Second, he argued, it’s harder to control the serving size of CBD per day or per eating event with foods and beverages: “If your coffee, chips and breakfast cereal all have CBD, it’s hard to predict, control, or address the exact amount you consume in a day. This is compounded by the fact that food cGMP's do not account for providing a specific amount of an active ingredient per chip, slice of bread, or cookie. One bite could have 5 mg, and the next 15 mg. Food cGMPs do not control for this or label for this. Supplement cGMPs and labeling account for both.”

Finally, he argued, supplements – unlike foods - must comply with post-market surveillance to capture potential unknown adverse effects.

Will more CBD-infused beverages start marketing themselves as dietary supplements?

If the FDA cracks down on CBD-infused foods and beverages, brands could just re-position themselves as dietary supplements, as several (eg. LifeAid and Weller) already do, perhaps reflecting the fact that some states permit CBD dietary supplements, but not foods/beverages, and that the FDA seems to be more open to CBD in supplements than foods.

This approach is compliant with the law, provided brands follow FDA guidance​ on distinguishing between conventional beverages and supplements, said Dr MacKay. “However, they may not be happy with the limitations this guidance document introduces," ​he said, noting it precludes supplement firms from using terms such as 'refresh,' 'hydrate,' 'drink,' 'beverage,' and 'sparkling water,' for example.

Attorney: Key will be for FDA to 'define a regulatory pathway for CBD in non-drug products that would not impede its continued development in pharma applications'

Brian Sylvester, special counsel at law firm Foley & Lardner, told FoodNavigator-USA: "Back in March​, FDA acknowledged increased interest in drug development from CBD, and asked manufacturers and other stakeholders to submit information on processes for deriving full and broad hemp extracts, and on how those extracts’ contents compare to CBD isolates."

The key, he said, "will be for FDA to define a suitable regulatory pathway for use of CBD in non-drug products that would not impede its continued development in pharmaceutical applications."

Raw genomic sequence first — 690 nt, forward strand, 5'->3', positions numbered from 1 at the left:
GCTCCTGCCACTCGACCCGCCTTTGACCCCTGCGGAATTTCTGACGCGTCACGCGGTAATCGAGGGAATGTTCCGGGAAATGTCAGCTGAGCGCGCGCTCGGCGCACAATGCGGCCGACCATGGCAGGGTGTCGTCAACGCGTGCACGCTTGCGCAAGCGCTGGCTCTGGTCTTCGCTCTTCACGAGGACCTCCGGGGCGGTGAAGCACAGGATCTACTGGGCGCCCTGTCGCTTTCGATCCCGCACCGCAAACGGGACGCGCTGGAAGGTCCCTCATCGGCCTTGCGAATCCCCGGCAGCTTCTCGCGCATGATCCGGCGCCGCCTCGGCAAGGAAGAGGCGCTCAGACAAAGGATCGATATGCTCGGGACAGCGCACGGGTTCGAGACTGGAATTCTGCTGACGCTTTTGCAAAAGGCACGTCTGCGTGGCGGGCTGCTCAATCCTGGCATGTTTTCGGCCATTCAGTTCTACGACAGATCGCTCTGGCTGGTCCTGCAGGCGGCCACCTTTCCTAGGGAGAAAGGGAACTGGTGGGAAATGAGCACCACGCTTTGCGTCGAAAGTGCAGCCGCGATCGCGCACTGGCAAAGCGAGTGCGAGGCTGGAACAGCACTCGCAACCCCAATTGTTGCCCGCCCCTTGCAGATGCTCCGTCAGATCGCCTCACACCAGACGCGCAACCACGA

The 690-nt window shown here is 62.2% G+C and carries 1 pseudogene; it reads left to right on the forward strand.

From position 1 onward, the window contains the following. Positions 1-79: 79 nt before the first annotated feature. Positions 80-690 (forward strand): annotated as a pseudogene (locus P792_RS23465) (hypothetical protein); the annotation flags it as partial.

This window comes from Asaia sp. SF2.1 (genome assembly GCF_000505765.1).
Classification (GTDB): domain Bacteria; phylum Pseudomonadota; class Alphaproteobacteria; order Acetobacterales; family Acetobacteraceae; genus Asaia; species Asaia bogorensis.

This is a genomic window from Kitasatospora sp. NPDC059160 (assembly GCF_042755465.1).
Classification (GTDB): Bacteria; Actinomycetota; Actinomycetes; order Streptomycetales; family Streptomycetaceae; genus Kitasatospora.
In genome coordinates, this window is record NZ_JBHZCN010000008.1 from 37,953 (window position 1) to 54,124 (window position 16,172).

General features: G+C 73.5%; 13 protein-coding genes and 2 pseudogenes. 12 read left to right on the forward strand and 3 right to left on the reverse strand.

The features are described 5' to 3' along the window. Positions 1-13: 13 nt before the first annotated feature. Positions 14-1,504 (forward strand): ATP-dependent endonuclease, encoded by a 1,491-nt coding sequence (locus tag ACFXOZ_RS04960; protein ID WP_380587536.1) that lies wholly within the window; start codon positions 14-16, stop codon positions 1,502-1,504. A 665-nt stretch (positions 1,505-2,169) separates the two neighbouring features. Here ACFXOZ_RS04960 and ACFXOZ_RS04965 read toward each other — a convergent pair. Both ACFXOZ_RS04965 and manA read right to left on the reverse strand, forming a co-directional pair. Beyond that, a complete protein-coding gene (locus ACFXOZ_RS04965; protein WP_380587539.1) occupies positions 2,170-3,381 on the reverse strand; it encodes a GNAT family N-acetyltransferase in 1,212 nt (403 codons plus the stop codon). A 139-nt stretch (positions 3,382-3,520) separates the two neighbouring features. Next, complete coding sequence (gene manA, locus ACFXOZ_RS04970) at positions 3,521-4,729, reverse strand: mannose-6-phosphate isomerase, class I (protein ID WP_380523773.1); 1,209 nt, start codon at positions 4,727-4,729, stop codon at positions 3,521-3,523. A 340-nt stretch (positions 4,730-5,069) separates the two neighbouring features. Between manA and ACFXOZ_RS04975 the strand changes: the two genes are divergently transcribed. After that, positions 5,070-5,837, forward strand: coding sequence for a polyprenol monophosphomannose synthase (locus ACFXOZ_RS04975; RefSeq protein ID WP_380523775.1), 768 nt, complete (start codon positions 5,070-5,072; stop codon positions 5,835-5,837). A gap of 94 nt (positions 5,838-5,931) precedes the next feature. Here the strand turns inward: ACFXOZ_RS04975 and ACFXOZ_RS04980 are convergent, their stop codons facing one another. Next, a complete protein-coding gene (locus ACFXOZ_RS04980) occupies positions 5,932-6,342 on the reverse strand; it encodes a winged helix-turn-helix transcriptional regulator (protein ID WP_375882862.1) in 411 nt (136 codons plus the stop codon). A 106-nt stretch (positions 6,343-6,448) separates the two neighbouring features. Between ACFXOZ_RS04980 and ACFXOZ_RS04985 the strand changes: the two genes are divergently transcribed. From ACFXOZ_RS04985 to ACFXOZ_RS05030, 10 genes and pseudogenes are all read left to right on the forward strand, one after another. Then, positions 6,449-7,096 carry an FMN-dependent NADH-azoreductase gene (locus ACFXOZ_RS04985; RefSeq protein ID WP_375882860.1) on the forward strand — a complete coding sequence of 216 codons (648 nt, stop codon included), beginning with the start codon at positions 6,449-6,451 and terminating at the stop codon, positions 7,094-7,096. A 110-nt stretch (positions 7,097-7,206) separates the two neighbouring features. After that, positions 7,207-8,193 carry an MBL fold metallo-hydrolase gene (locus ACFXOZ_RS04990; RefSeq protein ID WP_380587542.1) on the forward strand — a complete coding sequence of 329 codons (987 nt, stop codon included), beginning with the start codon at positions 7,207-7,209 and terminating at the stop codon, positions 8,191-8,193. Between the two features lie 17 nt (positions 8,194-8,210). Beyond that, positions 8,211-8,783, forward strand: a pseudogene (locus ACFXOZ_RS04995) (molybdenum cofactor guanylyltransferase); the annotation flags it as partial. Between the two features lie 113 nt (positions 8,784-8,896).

Plus CBD OIl CV Sciences

CBD and safety: ​According to Dr Duffy MacKay, EVP at PlusCBD oil maker CV Sciences​, the FDA already has sufficient data to lay out a regulatory path forward.

"CV Sciencesrecently published an analysis of two years of post-market safety data and a human randomized controlled trial that included assessment of liver enzymes and other biomarkers of safety, while other CBD companies had also published pre-clinical toxicology.”

He added: “The safe level of CBD in a hemp extract product should be determined by the available science filed in an NDIN or other appropriate safety standard combined with the intended use (e.g. delivery form and serving instructions).

“Products with high levels of CBD - in my humble scientific opinion this is about > 150 mg CBD daily - should be limited to prescription or dispensary. 

“We should avoid the use of isolates to honor the spirit of the FDA's IND exclusion, acknowledge the fact the drug research on isolates pre-dates the herbal extract sales, and the protect efforts and motivation for drug development for serious diseases.”

Missouri man sues CBD firm after failing drugs test

MacKay's comments came as a Missouri man sued* CBD American Shaman – which is already facing legal action over disputed ‘no heavy metals’ claims on its CBD products​ – alleging he failed a drugs test and subsequently lost his job after consuming full spectrum, water soluble CBD oil drops from the defendant.

The lawsuit is vague about key details such as testing types and thresholds for THC, exactly how much CBD oil Barackman consumed, what was on the label, and whether he was taking other products that could have impacted a drugs test.

However, it again highlights the legal challenges facing companies operating in the CBD space, who have been sued over everything from dosage levels and heavy metals, to selling illegal ingredients, said Sylvester.

"For CBD products that may contain trace levels of THC, and in the interest of defending against such challenges, manufacturers could do well to consider adding disclaimers regarding the potential presence of trace levels of THC... Of course, if CBD manufacturers opt to add a 'THC free' claim to product labels and advertising, they should have adequate documentation to back it up."

CBD American Shaman did not respond to requests for comment.

*The case is Barackman v. CBD American Shaman, LLC 4:20-cv-00416.